In Pennsylvania, the attorney general convened a grand jury that investigated every diocese in Pennsylvania.  The grand jury had subpoena power and was able to obtain these crucial documents.  We now know the terrible tragedy in Pennsylvania.  No diocese in the state was immune from the scourge and criminality of sexual abuse.  But we don’t know this in New Jersey.  We have bits and pieces of information but not the whole picture.  That is why this reform legislation is so important if the good people of New Jersey are going to finally deal with the problem of Catholic priest abuse in the state. 

Australian Cardinal Sentenced to Six Years in Prison for Sexually Abusing Two Boys

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Cardinal George Pell, Australia’s highest ranking Catholic official and the former head of Vatican finances, is heading to prison.  The 77-year-old cardinal is not eligible for parole for three years.  He plans to appeal his conviction and has consistently maintained his innocence.

It was the second trial that eventually led to Pell’s conviction on charges that he sexually molested two young choirboys while Archbishop of Melbourne.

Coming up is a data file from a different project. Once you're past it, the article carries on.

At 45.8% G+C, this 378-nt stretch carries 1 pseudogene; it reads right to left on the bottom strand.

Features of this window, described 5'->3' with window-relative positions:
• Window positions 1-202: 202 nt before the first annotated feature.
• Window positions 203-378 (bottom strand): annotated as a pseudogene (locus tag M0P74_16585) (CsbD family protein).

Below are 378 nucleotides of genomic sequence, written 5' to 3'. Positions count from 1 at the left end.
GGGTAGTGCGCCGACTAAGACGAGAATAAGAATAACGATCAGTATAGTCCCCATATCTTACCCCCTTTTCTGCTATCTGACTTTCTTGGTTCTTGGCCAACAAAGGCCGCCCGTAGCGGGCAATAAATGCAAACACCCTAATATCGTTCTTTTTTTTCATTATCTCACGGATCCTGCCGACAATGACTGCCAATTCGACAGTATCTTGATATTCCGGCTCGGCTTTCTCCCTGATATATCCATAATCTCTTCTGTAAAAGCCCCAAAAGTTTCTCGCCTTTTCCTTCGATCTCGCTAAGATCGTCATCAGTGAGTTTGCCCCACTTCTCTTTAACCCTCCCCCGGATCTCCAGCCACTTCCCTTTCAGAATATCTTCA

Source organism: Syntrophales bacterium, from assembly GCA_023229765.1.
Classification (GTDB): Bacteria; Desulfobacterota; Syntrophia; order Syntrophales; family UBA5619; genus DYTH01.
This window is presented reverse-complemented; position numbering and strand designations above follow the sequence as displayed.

Cardinal Pell in Rome in 2007

Cardinal Pell in Rome in 2007

Pell was ordained a priest of the Diocese of Ballarat in 1966. He was consecrated a bishop in 1987, and appointed auxiliary bishop of Melbourne, becoming ordinary of the see in 1996. Pell was then Archbishop of Sydney from 2001 to 2014, when he was made prefect of the newly-created Secretariat for the Economy. He served on Pope Francis’ Council of Cardinals from 2013 to 2018. Cardinal Pell ceased to be prefect of the economy secretariat Feb. 24.

Cardinal Pell faced as many as 50 years in prison after being convicted in December for the molestation of two choir boys while he was the archbishop of Melbourne in the 1990s. Pell must serve a minimum of three years and eight months before he is eligible for parole.

He will spend the rest of his life as a registered sex offender.